The Qeshm Island in the Strait of Hormuz is the largest island in the Persian Gulf (2.5 times that of Bahrain- and Singapore), covering an area of about 1,500 square kilometers. It has a long history; references to Qeshm Island can be traced back to the Elamite and Achaemenid Empires of Iran over 3000 years BC. Based on geologic investigations, Qeshm Island is a part of the southeastern Zagros Mountains of southwest Iran with a stratigraphic succession consisting of Pre-Cambrian, Paleozoic, Miocene, Pliocene, and Quaternary deposits. Extensive field investigation of the Quaternary coastal sediments has resulted in recognition of tidal flat subenvironments containing a wide variety of physical and biogenic sedimentary structures. Mud flat to mixed flat dominate the northern coastal areas but mixed flat to sand flat are extensive in the southern part. Microbial mats in tidal flats and coral reefs in subtidal setting are present in the southern part of the island.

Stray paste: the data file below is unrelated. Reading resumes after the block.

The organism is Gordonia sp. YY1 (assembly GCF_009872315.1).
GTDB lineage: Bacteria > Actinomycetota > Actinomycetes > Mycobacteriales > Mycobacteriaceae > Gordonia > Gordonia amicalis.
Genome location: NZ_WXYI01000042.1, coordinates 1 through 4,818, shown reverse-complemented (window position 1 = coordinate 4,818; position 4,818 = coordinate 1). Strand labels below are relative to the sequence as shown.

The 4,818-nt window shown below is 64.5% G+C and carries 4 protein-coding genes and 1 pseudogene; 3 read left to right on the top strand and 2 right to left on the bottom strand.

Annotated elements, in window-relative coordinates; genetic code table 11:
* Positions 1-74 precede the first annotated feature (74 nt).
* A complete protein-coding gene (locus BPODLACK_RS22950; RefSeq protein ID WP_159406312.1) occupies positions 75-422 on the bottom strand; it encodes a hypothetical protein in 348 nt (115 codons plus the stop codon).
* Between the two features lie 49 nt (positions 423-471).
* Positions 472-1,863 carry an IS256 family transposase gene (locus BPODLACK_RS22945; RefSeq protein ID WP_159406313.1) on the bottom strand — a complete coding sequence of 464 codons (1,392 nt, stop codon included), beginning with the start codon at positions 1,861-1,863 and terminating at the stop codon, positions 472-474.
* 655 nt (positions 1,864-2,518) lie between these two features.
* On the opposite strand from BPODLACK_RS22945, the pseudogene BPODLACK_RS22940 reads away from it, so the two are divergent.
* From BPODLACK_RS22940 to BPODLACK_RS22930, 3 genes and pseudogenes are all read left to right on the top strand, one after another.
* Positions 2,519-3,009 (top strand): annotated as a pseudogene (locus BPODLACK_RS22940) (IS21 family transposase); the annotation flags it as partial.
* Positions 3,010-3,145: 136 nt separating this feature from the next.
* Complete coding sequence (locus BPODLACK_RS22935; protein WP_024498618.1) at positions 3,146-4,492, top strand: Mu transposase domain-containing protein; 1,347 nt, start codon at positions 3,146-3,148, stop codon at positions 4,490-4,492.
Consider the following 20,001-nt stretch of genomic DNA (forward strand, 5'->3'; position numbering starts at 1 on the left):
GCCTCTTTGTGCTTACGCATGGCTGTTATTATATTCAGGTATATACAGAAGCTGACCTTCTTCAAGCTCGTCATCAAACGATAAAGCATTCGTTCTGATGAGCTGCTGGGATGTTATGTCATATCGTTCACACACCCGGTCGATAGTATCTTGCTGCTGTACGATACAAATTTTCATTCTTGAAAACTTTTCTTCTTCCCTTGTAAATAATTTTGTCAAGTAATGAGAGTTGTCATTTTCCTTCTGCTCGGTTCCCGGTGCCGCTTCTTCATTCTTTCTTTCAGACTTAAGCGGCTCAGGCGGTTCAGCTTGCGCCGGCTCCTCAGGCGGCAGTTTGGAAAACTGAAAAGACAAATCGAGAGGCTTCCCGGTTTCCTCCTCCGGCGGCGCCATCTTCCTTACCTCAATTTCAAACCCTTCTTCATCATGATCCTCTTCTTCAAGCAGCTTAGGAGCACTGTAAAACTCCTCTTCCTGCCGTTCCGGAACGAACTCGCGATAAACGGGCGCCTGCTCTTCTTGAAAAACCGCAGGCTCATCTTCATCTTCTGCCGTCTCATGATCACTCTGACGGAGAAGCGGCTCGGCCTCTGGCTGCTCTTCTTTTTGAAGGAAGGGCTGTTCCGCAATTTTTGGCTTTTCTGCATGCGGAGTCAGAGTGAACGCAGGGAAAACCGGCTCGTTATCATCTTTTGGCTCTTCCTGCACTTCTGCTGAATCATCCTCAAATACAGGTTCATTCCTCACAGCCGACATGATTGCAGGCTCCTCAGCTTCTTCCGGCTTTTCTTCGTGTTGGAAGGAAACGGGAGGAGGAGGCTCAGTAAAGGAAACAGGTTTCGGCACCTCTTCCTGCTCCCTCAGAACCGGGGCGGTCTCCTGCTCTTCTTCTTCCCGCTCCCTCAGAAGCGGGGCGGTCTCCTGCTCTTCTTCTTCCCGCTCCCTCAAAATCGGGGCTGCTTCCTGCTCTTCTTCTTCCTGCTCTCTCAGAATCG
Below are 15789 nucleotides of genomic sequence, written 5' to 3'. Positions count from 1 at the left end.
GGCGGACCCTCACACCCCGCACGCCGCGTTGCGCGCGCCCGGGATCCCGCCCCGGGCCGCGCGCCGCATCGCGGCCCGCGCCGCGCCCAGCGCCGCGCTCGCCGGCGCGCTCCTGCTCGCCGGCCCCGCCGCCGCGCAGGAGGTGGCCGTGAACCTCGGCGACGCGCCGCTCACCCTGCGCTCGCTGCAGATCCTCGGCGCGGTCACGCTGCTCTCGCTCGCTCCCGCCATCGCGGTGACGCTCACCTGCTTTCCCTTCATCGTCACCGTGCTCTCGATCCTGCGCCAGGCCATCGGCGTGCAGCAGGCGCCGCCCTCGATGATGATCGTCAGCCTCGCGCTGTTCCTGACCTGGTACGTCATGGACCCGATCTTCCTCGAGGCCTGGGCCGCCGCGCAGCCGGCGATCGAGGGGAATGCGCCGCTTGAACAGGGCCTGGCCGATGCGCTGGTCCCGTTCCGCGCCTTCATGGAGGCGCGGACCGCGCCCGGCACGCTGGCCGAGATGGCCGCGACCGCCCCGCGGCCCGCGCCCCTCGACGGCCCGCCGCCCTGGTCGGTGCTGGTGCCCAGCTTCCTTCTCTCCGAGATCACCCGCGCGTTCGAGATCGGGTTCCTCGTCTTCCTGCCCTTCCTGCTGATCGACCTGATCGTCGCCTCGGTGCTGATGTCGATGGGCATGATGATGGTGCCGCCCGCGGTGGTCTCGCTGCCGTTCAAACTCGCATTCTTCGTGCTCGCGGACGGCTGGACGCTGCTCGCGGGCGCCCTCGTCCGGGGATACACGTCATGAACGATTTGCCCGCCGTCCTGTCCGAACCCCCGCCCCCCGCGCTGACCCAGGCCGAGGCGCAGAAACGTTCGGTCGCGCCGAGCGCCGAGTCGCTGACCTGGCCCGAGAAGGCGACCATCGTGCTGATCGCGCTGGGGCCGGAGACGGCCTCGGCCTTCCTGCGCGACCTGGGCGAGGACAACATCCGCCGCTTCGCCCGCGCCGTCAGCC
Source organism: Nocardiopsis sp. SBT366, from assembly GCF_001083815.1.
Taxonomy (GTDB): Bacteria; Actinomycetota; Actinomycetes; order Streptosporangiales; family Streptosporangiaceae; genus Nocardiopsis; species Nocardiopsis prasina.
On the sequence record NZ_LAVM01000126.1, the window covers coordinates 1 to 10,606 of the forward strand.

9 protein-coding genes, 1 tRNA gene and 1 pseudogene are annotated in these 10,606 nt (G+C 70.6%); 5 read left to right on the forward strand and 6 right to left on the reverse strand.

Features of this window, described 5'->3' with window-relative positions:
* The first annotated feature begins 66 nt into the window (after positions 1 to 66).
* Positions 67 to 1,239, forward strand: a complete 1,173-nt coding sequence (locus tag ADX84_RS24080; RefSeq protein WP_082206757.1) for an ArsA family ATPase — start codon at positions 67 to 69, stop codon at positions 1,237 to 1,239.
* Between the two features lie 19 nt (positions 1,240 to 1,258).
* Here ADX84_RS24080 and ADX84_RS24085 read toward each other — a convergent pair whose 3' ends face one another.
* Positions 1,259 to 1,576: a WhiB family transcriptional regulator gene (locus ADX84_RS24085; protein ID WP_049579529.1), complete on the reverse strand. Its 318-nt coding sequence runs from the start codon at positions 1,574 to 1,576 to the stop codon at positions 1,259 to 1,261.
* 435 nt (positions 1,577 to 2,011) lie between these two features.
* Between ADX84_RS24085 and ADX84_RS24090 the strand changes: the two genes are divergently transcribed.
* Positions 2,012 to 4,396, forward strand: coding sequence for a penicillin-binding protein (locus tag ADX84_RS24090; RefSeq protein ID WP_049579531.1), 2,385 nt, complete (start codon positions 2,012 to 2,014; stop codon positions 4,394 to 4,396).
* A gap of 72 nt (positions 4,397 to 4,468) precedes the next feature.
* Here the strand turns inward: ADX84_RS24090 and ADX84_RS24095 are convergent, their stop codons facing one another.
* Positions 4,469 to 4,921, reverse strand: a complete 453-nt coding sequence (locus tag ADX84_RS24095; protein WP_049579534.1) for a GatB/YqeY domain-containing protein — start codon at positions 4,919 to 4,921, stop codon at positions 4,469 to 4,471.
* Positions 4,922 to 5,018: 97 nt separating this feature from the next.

Qeshm is one of numerous places in Iran alive with many geologic, ecologic, cultural, and historic attractions unique for geotourism and ecotourism. Stars Valley, Namakdan Salt Plug and salt caves, Bame Qeshm, Khoorbas cave, Tala water wells, historic castles, coral reefs, Hara (mangrove) forests, and charming small towns and villages are among many wonderful attractions of Qeshm Island.
PRAIRIE RESEARCH INSTITUTE
615 E. Peabody Drive, MC-650
Champaign, IL 61820
Email the Web Administrator with questions or comments.
© 2016 University of Illinois Board of Trustees. All rights reserved.
For permissions information, contact the Prairie Research Institute.